Purani Dilli's Al-Karam Kebab House You walk into a heady mix of the aroma of fresh kebabs, refreshing earnesty, a set up in the heart of Gurgaon where modern meets traditional and you hit a comfort zone! Varun Veigas puts you at ease instantly. His passion shines through, his brutal honesty surprises you but in a nice sort of way. He appreciates good food, from his competitors too, never one to play anyone down!

Khari Baoli, Old DelhiPurani Dilli or Old Delhi, the walled city, holds eternal charm. The sights, the sounds, the chaos, the mayhem, the colours all characteristic. I’ve gone there often to take in the ambiance, the pick up dry fruits and masalas from Khari Baoli, to shop for props … and of course to savour the cuisine. I love Old Delhi, and it’s wonderful to find at least the food a step closer to home! Purani Dilli, Old DelhiPurani Dilli’s Al-Karam Kebab House offers to recreate the charm of traditional purani dilli cuisine in the heart of bustling Gurgaon. They serve fare from the walled city near Jama Masjid, and do a pretty good job with it! Varun’s partner Umez Bhai has been running a restaurant {Afsar’s Al-Karam} which lies in the shadows on Karims and Al-Jawahar but claims to be only better. Varun invited us for a private tasting a few days ago.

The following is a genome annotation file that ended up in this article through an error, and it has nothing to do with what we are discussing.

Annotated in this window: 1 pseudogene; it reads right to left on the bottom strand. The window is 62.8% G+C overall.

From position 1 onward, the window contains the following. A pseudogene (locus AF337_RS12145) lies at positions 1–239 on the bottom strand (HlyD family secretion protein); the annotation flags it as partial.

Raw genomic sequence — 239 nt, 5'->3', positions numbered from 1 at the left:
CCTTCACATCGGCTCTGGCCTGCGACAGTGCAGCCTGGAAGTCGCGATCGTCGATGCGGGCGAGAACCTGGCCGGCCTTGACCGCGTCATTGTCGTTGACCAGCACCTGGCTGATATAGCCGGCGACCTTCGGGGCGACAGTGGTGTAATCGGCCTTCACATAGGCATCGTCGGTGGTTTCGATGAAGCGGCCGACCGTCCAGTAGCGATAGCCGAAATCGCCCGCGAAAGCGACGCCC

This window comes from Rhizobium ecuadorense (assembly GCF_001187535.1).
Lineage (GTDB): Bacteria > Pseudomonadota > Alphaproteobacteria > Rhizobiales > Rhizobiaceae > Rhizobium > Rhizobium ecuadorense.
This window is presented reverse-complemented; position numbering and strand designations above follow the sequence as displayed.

Purani Dilli's Al-Karam Kebab House The USP is fresh, good quality ingredients, honest prices and authentic flavours! Old Delhi or Purani Dilli is dotted with restaurants we’ve visited time and again. Sometimes the ride into the heart of Old Delhi for food you crave can prove cumbersome and out of reach. For times like these, Purani Dilli’s Al-Karam Kebab House is like a breath of fresh air!

Purani Dilli's Al-Karam Kebab House Under the able supervision of Umez Bhai, the team is professional, dedicated and focussed! The quiet and affable Varun joined us at the table. With bits of trivia peppering our conversation, his honesty and passion hit us! Mr PAB couldnt resist asking him if people mistook him for the young Rahul Gandhi. Varun burst into a smile and nodded. The gentle charisma shone through!